I heard on the news Friday that Swarthmore College, a school with a certain degree of engineering chops, has had protests about its endowment fund investing in the oil and gas sectors.
Swarthmore’s endowment fund is apparently caving in to demands and will stop investing in oil and gas. The reporter said a spokesperson allowed as how the change would have a cost of about $200 million.
You know how I think, right? According to the Swarthmore College Catalog, the annual student cost is $55,750. Forgetting inflation, if we add $10,000 and change for transportation, books, beer (not much beer) and incidentals, we are at about $66,000 in yearly expense. If one divides $200 million by $66,000, the result is 3,030 students. So, by avoiding the petroleum biz, maybe 1,000 Swarthmore engineering students won’t get engineering degrees, and maybe one of them would have come up with a great alternative energy source. We’ll never know.
And the oil biz seems to be heating up. It cost me more than $70 to fill up my car Saturday, and I had a 15-cent per-gallon discount. So, maybe, ultimately, the politically correct decision will cost Swarthmore more than $200 million.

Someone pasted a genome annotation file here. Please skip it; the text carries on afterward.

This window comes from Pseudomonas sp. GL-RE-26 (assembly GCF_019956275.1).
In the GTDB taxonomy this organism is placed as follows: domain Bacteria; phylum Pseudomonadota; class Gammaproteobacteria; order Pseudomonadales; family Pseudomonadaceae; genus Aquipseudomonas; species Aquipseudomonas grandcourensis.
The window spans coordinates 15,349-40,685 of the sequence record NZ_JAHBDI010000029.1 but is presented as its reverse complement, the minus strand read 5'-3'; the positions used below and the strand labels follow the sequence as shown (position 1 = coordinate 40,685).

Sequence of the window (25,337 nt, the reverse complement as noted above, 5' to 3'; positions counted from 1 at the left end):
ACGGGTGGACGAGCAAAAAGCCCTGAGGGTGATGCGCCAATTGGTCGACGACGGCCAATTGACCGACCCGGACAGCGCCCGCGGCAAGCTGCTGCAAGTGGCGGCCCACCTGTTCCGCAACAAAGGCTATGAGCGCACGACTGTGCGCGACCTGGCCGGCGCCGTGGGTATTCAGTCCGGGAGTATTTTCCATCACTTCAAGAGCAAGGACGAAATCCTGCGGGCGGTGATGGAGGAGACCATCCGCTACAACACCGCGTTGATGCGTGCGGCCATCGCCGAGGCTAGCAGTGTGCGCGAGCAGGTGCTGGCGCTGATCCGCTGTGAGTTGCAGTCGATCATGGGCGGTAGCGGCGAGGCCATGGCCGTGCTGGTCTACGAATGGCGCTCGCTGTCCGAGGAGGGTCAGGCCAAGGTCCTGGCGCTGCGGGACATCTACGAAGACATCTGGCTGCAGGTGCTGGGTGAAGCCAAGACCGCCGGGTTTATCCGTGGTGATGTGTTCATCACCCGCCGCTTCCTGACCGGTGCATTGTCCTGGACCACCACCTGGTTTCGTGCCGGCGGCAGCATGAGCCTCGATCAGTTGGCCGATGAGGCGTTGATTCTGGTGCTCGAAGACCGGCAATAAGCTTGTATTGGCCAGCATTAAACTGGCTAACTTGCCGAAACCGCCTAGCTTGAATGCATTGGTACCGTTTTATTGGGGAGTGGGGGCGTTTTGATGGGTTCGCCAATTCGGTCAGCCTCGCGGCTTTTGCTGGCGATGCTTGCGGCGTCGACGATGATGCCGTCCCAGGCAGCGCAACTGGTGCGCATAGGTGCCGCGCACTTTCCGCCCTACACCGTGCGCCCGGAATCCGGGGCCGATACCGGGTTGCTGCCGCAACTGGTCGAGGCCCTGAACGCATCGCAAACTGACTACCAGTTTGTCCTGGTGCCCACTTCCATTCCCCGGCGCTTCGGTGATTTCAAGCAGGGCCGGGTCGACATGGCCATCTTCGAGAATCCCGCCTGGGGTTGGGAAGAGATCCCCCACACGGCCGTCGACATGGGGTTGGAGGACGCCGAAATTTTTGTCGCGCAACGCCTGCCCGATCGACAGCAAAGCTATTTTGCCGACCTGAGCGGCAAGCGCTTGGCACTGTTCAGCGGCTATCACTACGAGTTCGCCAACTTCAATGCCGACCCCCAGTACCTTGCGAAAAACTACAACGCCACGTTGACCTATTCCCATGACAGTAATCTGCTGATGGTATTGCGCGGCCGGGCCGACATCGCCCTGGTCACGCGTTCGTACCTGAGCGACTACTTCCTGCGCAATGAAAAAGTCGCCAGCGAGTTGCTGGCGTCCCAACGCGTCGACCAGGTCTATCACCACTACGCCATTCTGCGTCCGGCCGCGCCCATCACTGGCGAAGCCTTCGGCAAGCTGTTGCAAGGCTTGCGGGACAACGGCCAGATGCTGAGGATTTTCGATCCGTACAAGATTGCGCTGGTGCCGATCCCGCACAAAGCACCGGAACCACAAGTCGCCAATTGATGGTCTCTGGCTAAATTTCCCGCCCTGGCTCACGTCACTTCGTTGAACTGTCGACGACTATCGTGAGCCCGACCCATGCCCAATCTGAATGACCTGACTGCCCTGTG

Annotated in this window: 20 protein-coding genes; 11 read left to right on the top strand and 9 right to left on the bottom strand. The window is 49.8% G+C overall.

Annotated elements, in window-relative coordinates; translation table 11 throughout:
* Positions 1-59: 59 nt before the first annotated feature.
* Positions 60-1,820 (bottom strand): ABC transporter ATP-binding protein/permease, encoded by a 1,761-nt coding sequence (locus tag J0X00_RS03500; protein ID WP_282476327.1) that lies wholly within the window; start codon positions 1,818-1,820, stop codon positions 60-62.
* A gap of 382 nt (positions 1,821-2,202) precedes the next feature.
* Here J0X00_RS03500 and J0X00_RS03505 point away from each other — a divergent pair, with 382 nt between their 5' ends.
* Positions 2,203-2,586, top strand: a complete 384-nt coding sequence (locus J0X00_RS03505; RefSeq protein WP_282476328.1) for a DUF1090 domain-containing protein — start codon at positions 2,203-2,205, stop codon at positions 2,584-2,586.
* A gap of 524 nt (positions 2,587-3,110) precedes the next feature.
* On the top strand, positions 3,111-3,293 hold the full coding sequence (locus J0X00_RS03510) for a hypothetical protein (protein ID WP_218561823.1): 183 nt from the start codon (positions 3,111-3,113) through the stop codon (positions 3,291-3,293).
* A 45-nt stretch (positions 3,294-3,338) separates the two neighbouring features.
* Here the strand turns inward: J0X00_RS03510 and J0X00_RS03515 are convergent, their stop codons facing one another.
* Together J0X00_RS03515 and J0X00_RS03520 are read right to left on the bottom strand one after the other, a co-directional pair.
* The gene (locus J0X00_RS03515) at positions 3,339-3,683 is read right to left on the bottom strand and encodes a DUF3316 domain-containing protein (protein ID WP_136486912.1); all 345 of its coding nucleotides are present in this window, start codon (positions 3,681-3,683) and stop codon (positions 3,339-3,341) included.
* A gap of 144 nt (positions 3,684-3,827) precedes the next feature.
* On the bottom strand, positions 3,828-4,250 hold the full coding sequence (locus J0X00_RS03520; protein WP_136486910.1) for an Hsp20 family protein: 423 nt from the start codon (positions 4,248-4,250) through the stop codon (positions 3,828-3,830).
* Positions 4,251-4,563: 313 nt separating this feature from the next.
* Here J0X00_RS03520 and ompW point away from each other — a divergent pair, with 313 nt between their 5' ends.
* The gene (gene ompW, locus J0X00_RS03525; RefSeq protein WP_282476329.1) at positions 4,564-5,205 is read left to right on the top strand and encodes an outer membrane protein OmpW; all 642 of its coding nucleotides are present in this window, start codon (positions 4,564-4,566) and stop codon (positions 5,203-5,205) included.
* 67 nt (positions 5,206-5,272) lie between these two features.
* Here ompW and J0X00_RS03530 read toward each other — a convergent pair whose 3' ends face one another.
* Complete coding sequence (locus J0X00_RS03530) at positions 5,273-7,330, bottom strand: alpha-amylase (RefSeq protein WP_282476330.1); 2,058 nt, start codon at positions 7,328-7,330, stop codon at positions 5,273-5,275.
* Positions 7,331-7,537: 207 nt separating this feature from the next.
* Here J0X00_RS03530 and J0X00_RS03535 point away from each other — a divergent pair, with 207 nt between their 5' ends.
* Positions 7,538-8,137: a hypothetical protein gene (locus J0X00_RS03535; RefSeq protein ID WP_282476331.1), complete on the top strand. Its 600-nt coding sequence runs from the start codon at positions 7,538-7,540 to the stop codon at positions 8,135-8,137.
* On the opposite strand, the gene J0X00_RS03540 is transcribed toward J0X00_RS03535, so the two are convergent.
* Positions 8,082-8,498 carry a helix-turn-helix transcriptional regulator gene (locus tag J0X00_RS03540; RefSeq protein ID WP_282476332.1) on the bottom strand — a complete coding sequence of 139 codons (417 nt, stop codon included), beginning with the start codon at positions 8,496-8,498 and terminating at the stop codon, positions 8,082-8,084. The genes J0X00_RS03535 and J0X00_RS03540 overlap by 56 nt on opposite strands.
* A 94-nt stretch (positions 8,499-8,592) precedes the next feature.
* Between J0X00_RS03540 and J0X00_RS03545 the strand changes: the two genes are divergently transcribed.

The last great college endowment stupidity, before this one, was when a certain alumni class at Harvard (apparently, craziness at colleges and universities is no respecter of age) objected to the manager of the endowment receiving a bonus of a million or so. The alumni class created so much flap that the manager resigned to start his own investment fund. Could you guess the new fund’s biggest investor? You got it in one: Harvard.
Now the former endowment manager makes far more than $1 million, or whatever amount the bonus was, and the extra pay was, of course, at the time, a reward for realizing excellent results.
Have an outstanding week and keep in mind that market forces are potent and powerful. There’s nothing in the world wrong with creating better and renewable energy, but the road to get there is not likely to get any smoother because Swarthmore quits investing in a significant part of the commodity world any more than U.S. companies refusing to buy clothing from Bangladesh helps poor workers in that country.